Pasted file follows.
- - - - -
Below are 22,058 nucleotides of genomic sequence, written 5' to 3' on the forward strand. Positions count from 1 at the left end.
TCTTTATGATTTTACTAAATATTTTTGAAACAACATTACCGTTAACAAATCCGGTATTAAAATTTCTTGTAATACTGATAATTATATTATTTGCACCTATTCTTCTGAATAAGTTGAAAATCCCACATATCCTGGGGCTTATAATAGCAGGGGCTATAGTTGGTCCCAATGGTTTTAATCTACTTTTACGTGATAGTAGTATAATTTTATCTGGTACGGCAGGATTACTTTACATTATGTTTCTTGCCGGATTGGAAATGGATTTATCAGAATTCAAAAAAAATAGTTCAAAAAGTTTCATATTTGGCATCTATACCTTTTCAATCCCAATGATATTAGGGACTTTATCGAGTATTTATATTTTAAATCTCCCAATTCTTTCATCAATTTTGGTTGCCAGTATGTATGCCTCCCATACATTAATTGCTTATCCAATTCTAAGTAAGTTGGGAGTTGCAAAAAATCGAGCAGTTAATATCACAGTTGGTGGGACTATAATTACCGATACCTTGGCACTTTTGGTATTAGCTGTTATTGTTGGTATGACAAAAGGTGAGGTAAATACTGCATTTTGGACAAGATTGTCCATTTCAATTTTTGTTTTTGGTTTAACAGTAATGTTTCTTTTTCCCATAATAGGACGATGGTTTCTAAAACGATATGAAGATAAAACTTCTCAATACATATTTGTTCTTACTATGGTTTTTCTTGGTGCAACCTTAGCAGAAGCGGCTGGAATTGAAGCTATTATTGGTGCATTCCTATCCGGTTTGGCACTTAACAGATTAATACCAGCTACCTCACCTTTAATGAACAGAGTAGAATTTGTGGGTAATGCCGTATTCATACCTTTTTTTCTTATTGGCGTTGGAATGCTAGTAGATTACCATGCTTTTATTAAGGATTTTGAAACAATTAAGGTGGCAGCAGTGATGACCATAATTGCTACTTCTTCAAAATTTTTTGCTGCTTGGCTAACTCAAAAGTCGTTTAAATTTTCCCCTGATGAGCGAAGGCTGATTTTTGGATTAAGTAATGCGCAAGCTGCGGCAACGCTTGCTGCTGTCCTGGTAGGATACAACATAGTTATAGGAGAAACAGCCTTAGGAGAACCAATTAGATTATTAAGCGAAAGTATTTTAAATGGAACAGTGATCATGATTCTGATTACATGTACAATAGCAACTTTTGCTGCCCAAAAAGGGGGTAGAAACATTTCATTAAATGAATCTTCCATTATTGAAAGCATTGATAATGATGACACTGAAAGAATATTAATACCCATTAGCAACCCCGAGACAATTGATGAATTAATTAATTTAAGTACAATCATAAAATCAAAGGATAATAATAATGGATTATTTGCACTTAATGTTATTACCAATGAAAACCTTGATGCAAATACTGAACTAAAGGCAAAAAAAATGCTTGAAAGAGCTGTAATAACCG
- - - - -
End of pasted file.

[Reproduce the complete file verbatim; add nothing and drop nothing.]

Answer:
Below are 22,058 nucleotides of genomic sequence, written 5' to 3' on the forward strand. Positions count from 1 at the left end.
TCTTTATGATTTTACTAAATATTTTTGAAACAACATTACCGTTAACAAATCCGGTATTAAAATTTCTTGTAATACTGATAATTATATTATTTGCACCTATTCTTCTGAATAAGTTGAAAATCCCACATATCCTGGGGCTTATAATAGCAGGGGCTATAGTTGGTCCCAATGGTTTTAATCTACTTTTACGTGATAGTAGTATAATTTTATCTGGTACGGCAGGATTACTTTACATTATGTTTCTTGCCGGATTGGAAATGGATTTATCAGAATTCAAAAAAAATAGTTCAAAAAGTTTCATATTTGGCATCTATACCTTTTCAATCCCAATGATATTAGGGACTTTATCGAGTATTTATATTTTAAATCTCCCAATTCTTTCATCAATTTTGGTTGCCAGTATGTATGCCTCCCATACATTAATTGCTTATCCAATTCTAAGTAAGTTGGGAGTTGCAAAAAATCGAGCAGTTAATATCACAGTTGGTGGGACTATAATTACCGATACCTTGGCACTTTTGGTATTAGCTGTTATTGTTGGTATGACAAAAGGTGAGGTAAATACTGCATTTTGGACAAGATTGTCCATTTCAATTTTTGTTTTTGGTTTAACAGTAATGTTTCTTTTTCCCATAATAGGACGATGGTTTCTAAAACGATATGAAGATAAAACTTCTCAATACATATTTGTTCTTACTATGGTTTTTCTTGGTGCAACCTTAGCAGAAGCGGCTGGAATTGAAGCTATTATTGGTGCATTCCTATCCGGTTTGGCACTTAACAGATTAATACCAGCTACCTCACCTTTAATGAACAGAGTAGAATTTGTGGGTAATGCCGTATTCATACCTTTTTTTCTTATTGGCGTTGGAATGCTAGTAGATTACCATGCTTTTATTAAGGATTTTGAAACAATTAAGGTGGCAGCAGTGATGACCATAATTGCTACTTCTTCAAAATTTTTTGCTGCTTGGCTAACTCAAAAGTCGTTTAAATTTTCCCCTGATGAGCGAAGGCTGATTTTTGGATTAAGTAATGCGCAAGCTGCGGCAACGCTTGCTGCTGTCCTGGTAGGATACAACATAGTTATAGGAGAAACAGCCTTAGGAGAACCAATTAGATTATTAAGCGAAAGTATTTTAAATGGAACAGTGATCATGATTCTGATTACATGTACAATAGCAACTTTTGCTGCCCAAAAAGGGGGTAGAAACATTTCATTAAATGAATCTTCCATTATTGAAAGCATTGATAATGATGACACTGAAAGAATATTAATACCCATTAGCAACCCCGAGACAATTGATGAATTAATTAATTTAAGTACAATCATAAAATCAAAGGATAATAATAATGGATTATTTGCACTTAATGTTATTACCAATGAAAACCTTGATGCAAATACTGAACTAAAGGCAAAAAAAATGCTTGAAAGAGCTGTAATAACCG